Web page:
When Captain America and Iron Man fight it out, all others take a seat, as seen at this week’s box office as Walt Disney Co. and Marvel Studios' “Captain America: Civil War” outperformed the two new releases, Sony Pictures' "Money Monster" and "The Darkness" from Focus Features' High Top Releasing unit.
In its second week, “Captain America” pulled in another estimated $72.6 million in the U.S. and Canada, meeting analyst expectations of $72 million to $80 million. That is a week-to-week drop of 59% from its record-setting debut of $179 million last week. Last year's "Avengers: Age of Ultron" experienced a similar drop from its debut gross.
But the latest Marvel adventure had a stronger hold on audiences than Warner Bros. and DC Entertainment's March offering "Batman v. Superman: Dawn of Justice," which fell 69% in its second weekend. "Civil War" likely benefitted from the generally positive responses from moviegoers and largely stellar reviews.
The $250-million superhero mashup’s domestic gross to date is $295.9 million while, internationally, it has amassed $645 million. “Captain America: Civil War” is now the sixth highest-grossing superhero movie of all time -- behind only “The Avengers,” “Avengers: Age of Ultron,” “Iron Man 3,” “Dark Knight Rises” and “Dark Knight.” It’s the No. 2 film of the year globally -- behind Disney’s “Zootopia” -- and the No. 1 film of the year internationally, thus far.
Coming in second place, beating the new releases in its fifth week, was Disney’s “The Jungle Book.” The remix of the classic Rudyard Kipling tale added another $17.8 million for a total domestic gross to date of $311.8 million. The picture also continues to perform well internationally, with ticket sales surpassing the $500 million mark.
Sony's "Money Monster" took home the third spot with a $15-million debut, well ahead of analysts' and the studio's $10-million expectations.
“It’s always a risk you take when you open any film in the wake of a huge film like ‘Captain America,’” said Rory Bruer, Sony’s distribution chief. “It’s not easy to open a movie in the wake of something so huge, [but] the best thing going for the film is the film itself.”
The R-rated, socially conscious thriller stars George Clooney as a charismatic financial TV personality who winds up in trouble when an angry investor takes the studio hostage. Julia Roberts also stars in it as Jodie Foster directs.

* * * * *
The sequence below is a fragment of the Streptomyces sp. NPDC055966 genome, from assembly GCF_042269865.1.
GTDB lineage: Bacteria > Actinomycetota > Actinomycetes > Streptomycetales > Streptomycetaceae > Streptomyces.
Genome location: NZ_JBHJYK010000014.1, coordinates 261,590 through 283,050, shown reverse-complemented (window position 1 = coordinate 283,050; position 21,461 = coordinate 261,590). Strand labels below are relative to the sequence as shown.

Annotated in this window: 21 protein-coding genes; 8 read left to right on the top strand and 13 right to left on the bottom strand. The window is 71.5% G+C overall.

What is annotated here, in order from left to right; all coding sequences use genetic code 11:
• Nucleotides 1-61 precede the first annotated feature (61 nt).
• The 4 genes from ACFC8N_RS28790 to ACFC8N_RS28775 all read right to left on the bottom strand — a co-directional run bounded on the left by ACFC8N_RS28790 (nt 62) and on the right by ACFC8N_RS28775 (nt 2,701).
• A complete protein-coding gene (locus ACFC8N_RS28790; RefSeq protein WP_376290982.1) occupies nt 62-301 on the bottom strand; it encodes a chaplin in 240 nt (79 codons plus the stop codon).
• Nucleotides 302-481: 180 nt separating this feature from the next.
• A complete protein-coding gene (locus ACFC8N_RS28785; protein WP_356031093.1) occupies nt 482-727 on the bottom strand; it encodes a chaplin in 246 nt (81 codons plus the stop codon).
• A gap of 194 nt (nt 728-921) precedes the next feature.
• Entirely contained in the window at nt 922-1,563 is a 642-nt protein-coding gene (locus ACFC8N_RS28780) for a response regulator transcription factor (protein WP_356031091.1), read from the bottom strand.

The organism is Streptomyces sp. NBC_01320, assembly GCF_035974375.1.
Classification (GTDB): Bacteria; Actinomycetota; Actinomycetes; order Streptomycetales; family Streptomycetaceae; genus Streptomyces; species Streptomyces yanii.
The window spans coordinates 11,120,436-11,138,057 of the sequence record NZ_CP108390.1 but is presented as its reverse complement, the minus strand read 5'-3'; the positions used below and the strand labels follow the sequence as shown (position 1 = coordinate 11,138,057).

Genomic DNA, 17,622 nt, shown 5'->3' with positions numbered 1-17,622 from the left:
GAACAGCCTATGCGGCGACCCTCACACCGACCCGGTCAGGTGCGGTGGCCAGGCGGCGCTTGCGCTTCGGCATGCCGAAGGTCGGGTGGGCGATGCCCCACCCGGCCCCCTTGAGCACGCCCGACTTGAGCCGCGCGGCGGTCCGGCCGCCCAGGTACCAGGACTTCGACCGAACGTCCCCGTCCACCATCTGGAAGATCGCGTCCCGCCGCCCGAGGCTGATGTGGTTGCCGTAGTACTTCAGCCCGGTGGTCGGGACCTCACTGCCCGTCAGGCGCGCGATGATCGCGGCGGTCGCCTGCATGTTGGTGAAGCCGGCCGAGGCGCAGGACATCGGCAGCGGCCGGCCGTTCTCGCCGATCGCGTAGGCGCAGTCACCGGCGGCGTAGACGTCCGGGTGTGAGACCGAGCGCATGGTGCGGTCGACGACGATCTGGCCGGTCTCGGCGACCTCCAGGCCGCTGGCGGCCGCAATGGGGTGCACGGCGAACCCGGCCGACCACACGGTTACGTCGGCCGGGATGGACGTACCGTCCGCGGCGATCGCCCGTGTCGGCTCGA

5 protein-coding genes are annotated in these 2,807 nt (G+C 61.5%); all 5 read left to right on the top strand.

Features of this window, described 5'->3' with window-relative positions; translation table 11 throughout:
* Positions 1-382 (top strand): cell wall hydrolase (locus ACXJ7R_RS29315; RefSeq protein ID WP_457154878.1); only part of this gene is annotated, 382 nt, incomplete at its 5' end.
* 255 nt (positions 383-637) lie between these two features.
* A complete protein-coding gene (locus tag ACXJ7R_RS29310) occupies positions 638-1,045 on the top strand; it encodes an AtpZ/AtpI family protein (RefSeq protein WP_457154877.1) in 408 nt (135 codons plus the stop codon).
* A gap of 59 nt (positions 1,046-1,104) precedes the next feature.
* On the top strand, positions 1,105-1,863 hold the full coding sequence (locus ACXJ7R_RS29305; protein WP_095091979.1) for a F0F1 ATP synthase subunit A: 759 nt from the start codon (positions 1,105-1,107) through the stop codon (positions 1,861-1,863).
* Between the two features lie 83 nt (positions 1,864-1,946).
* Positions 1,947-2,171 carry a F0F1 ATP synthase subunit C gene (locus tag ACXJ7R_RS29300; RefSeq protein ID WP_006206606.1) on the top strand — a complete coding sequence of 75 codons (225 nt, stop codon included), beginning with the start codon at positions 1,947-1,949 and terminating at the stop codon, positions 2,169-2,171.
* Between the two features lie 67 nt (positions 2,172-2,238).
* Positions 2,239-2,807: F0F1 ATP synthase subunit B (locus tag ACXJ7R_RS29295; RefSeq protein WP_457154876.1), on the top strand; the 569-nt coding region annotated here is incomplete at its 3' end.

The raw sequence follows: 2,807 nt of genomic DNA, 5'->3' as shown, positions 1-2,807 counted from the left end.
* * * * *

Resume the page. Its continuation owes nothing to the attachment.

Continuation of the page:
The $27-million film, which was released by Sony's TriStar label, debuted at the Cannes Film Festival this week to an extended standing ovation for its stars and director. Audiences and critics outside of the prestigious film gathering, however, seem split.
According to polling firm CinemaScore, moviegoers graded the film positively with a B-plus. Responses from critics on the site Rotten Tomatoes, however, were more varied, with only 56% rating it favorably.
The picture’s performance, Bruer said, is indicative of the audience’s appetite for movies geared directly and exclusively to adults, especially during the summer months when the cineplex is often reserved for family-oriented and tent pole fare.
“Adult thrillers are not as easy to come up with the right formula, but you want a diverse slate of movies to be available to movie-going audiences,” he said. “Films of this ilk and genre ... are important to the health and future of our industry.”
"The Darkness," from famed horror producer Jason Blum, landed in fourth with an estimated $5.8 million. Analysts projected what would normally be deemed a poor performance of less than $10 million, but Blum’s firm Blumhouse Productions said $4 million to $5 million would be a success.
Audiences and critics are not overwhelmingly pleased with the picture. Moviegoers gave it a C CinemaScore -- which is par for other low-budget horror flicks like the latest of the “Paranormal Activity” franchise which Blum also produces -- while the film has a 0% positive rating on Rotten Tomatoes.
The supernatural thriller starring Kevin Bacon only cost in the single-digit millions, but is part of an experiment by the firm's releasing label BH Tilt to save marketing and distribution money by releasing movies in fewer theaters and specifically targeting horror genre fans through digital media.
"As BH Tilt continues to experiment with new ways to market and distribute genre movies, we are pleased that a digitally heavy, targeted campaign helped ‘The Darkness’ generate a solid opening in line with our goals,” said John Hegeman, who oversees the unit.
The company tried the strategy with last year's cannibal movie "The Green Inferno" to middling results. That movie took in $3.5 million in its debut, and tapped out at $7.2 million.